by Christina Moser
The last 14 months have been full of change and incredibly busy for me – a new job, new business and new baby. During each development stage of my new business (Forewillow.com), I wanted to fully utilize my resources and meet with other successful and talented business owners in Central Ohio to share ideas and gain insight for my budding business. However, if you’re like me, finding the time to connect with others seems impossible.
Putting my excuses aside, I carved out time to connect with several innovative entrepreneurs in my network; and if it weren’t for meeting with those professionals, Forewillow.com could not have reached its launch date successfully.
For those of you in the same boat, here are just a few tips to help you make the most out of your networking time.
Image courtesy of Stuart Miles | FreeDigitalPhotos.net
1. Be fearless when talking about your idea.
I’ve always been comfortable in front of an audience. A career in corporate sales has placed me in the boardroom of executives on a regular basis. However, that experience did not prepare me to feel completely exposed when I shared my business plan in front of 50 other entrepreneurs. It was worse than any dream when you appear suddenly back in high school completely naked. It could have been that I was six months pregnant and exhausted from a late-night prep session, but I believe it was because for the first time I was presenting my own business, not someone else’s. Be ready for moments of feeling vulnerable, followed by moments of feeling alive.
2. Just because they have the skill doesn’t mean they are a good fit – seek the business partner.
One of the challenges we had during the middle of our project was a costly one. We connected with a talented web designer who had the perfect resume. Unfortunately, we learned the hard and expensive truth that he was a terrible communicator. He never returned emails or phone calls on time. He delayed our project several times, and he eventually went completely silent. It was excruciating. He even ignored our developer, Josh Greenwald. It was a huge distraction, and every day it cost us more and more for him to be unresponsive. Luckily, we connected with a true business partner and web designer, Matt Russo of Blast Brand, in the nick of time. He saved the project, and he did an incredible job.
3. When asking for help, be specific and focus on your weaknesses.
As I mentioned before, entrepreneurs love to help one another, but they are also incredibly time-crunched. Don’t waste their time. Time is money, and money is critical to their survival. Have a specific ask in mind when you meet with other entrepreneurs and find several key contacts, either through LinkedIn connections, friends and neighbors, or an alumni network that can offer advice in the areas you are weak. Networking like this will lead to business partnerships that make you more competitive and successful. For example, my passion has always been sales and marketing, and I relied on business consultant Alec Broadfoot to shape our revenue model and forecast. A friend connected us with Alec, and he was essential to the viability of the business from a very early stage.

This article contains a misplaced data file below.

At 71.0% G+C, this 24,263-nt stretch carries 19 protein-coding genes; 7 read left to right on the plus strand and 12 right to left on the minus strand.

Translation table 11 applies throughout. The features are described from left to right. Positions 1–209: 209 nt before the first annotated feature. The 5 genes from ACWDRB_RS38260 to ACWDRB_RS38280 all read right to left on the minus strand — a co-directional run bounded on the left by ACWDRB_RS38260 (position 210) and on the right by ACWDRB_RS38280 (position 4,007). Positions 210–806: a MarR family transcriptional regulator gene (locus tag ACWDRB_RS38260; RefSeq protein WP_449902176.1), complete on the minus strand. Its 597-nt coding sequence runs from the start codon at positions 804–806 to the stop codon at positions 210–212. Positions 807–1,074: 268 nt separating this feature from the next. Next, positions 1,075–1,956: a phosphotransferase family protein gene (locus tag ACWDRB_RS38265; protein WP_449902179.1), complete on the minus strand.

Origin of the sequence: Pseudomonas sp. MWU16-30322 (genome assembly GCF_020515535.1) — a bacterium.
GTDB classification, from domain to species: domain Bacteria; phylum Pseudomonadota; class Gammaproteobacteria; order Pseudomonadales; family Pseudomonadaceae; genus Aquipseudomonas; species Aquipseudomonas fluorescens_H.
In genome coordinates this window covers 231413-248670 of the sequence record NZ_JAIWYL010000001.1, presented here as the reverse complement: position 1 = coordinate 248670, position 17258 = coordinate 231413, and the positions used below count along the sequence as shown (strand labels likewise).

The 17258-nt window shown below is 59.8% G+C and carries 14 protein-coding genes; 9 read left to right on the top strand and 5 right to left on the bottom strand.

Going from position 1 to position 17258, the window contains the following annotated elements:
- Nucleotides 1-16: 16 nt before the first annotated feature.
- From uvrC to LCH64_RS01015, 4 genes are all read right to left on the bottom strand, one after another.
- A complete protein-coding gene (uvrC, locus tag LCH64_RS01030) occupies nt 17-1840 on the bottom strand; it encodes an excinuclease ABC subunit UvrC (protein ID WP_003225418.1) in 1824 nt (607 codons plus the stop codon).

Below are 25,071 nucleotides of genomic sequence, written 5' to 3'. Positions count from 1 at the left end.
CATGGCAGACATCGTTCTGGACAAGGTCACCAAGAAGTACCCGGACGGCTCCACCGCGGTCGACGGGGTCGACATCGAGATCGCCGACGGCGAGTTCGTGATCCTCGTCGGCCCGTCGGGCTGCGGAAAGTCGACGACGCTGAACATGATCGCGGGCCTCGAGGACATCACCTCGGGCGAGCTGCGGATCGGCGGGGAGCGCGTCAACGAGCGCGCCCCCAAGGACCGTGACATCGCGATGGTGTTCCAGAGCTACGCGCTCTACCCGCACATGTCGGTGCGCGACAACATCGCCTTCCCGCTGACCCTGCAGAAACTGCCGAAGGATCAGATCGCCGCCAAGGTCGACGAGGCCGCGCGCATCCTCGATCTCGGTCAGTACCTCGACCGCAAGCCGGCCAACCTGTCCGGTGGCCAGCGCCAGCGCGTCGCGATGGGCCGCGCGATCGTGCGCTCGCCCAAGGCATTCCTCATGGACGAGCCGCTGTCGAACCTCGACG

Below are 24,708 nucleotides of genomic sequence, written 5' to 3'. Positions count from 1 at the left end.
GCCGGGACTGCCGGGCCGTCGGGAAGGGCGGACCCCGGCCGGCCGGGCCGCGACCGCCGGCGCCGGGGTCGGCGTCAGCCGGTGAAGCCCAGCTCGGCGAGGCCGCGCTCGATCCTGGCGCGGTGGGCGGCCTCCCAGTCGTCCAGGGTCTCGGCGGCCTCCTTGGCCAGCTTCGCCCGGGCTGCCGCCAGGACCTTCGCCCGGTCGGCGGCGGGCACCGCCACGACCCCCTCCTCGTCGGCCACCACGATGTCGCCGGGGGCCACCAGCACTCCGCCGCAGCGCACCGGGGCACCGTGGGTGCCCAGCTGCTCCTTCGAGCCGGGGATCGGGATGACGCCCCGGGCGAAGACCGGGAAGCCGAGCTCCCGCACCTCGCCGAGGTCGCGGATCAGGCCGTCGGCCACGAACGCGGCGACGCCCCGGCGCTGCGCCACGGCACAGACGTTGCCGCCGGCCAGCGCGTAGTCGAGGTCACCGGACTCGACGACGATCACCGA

One last thing, find out how you can also help them and then continue to pay it forward.
4. Focus group it.
You may not think that a focus group is part of networking, but you’ll find those focus group participants within your inner circle and extended network. If you are going to invest your precious time and capital, you had better be certain that there’s a market first. My husband and I were self-funding Forewillow.com, and there were moments of extreme hesitation when writing the checks from our savings account, especially with a newborn. We knew that the information we had from our research and focus groups proved that we had a valid business model. It helped me sleep at night even if our newborn meant that sleep was only in brief increments of time. The focus group members were also our first customers and beta testers.
5. Listen to advice – use it at your own discretion.
You’ll find some seriously big egos in the entrepreneurial crowd, especially amongst the most successful. They can be quick to pounce on another person’s idea, rip it to shreds, and then offer their suggestions and criticism – how they would market it, improve it, and develop it.
That’s ok. They are usually speaking from experience and are driven by intense passion for what they do and what they built. More times than not, they are trying to help, and they may offer nuggets of information worth lots of money in your pocket. However, some of their advice might be total garbage. The hardest part is that you’ll be the one to decide which bucket that advice falls into. Be receptive, and then trust your gut and own your decision.
If I had to do it over again, I would have asked more questions in the beginning, and taken the time to be more analytical about what they shared with me. You should do the same analysis with advice passed your way, including all of the advice that you read here. Do not give up: the beginning is always the hardest.
Christina Moser is the founder of Forewillow.com, the latest virtual retail destination for Millennials. Balancing her first startup business while beginning her young family in the Midwest, Christina strongly encourages other aspiring entrepreneurs to tap into their resources and find wisdom in others’ innovations. Christina specializes in business development with a strong record of identifying acquisition and expansion opportunities within Fortune 500 companies.
FreeDigitalPhotos.net | Courtesy of Christina Moser